Most of us resist change, not by any conscious decision, but by telling ourselves we don’t need to act now, that we can delay tough actions and continue with life as usual. It’s like looking at your gas gauge, seeing it approach empty and deciding you’ll get gas tomorrow, and tomorrow.
The story of the orange light
It reminds me of a true story when I was visiting my Dad and step-mom late one evening, and my sister also dropped by. After chatting for a bit, my sister turned to me and asked, “Do you mind following me to the gas station?”
“Why?” I asked.
“Oh. The little orange light on my dashboard came on, and I’m afraid I’ll run out of gas before I get there.” She replied.
“ You should be OK,” I said, knowing how close a gas station was. “You can drive another 30km or so with no problem even when that orange light comes on.” Noticing my reassurance hadn’t changed the concerned look on her face, I then asked, “How long has the light been on?”
She replied with a sheepish look,
“Oh. About three days.”
The orange light applies to every area of your life
That’s the thing about many situations in life.
They don’t seem to gradually worsen, but seem to work like normal up until they “suddenly” stop or break down completely. Your car will run perfectly well up until the last bit of gas, and then abruptly won’t go anymore. It works the same for many areas in our lives, our bodies, our relationships, … our jobs. We get warning signs, the equivalent of that little orange light that we ignore, but things seem to function at least well enough that we don’t “stop for gas.”
The doctor may have said to you many times over the years, “You’re overweight, and your bad cholesterol is very high,” and you ignore her until one day you’re rushed to the hospital with diabetes, heart attack or stroke.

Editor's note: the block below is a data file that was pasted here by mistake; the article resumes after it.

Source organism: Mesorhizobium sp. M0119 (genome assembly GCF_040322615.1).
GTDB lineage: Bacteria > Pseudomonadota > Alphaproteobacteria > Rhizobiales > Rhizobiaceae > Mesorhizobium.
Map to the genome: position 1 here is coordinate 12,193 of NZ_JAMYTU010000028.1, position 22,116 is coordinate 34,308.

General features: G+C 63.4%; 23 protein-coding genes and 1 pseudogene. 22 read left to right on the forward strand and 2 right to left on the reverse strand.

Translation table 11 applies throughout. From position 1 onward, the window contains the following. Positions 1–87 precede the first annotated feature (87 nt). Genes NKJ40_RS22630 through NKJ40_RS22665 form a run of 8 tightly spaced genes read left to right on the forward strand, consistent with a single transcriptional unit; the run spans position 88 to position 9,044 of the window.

You see all the signs your relationship is going south, distance, avoidance, arguments, coldness etc., but you put off the tough discussion until it’s too late.
Your day job will go as normal every day until you get fired, and you realized you’ve ignored your poor performance appraisals, your colleagues’ unwillingness to work with you, customer complaints, requests for training etc.
We ignore that little orange light until it’s too late
Countries do it as well. Energy-rich countries like Saudi Arabia and Trinidad & Tobago have known for decades about their over-reliance on energy, but they’ve never diversified, because like a car running close to empty, everything works like normal until the country metaphorically, or maybe literally runs out of oil and gas, or more likely they become irrelevant in a world turning to renewable energy.
Americans have ignored the signs that corporations and special interest groups have hijacked their political system with money, lobbyists, and most recently blatant lies—sorry “alternative facts”— and we’re seeing America run out of moral and ethical gas now.
But avoiding tough action is normal for most of us, and you don’t have to agree with every example above to know that we all put off taking tough timely action in favour of short-term comforts.
The question for you
The question for you then is this:
Where in your life have you been doing what my sister had with her car? Where in your life is that little orange light on, and you’ve just been putting off the action you know you need to take? Maybe you see that orange light every day at work, or when you go home and you pray today will not be the day that it—your job, or your marriage—just stops working.
Maybe you’ve ignored the orange light for so long you don’t see it anymore, so long that it doesn’t even occur to you that you could run out of gas at any moment. Maybe you won’t. But then what kind of life are you tolerating? Life would run so much better if you simply tend to that orange light.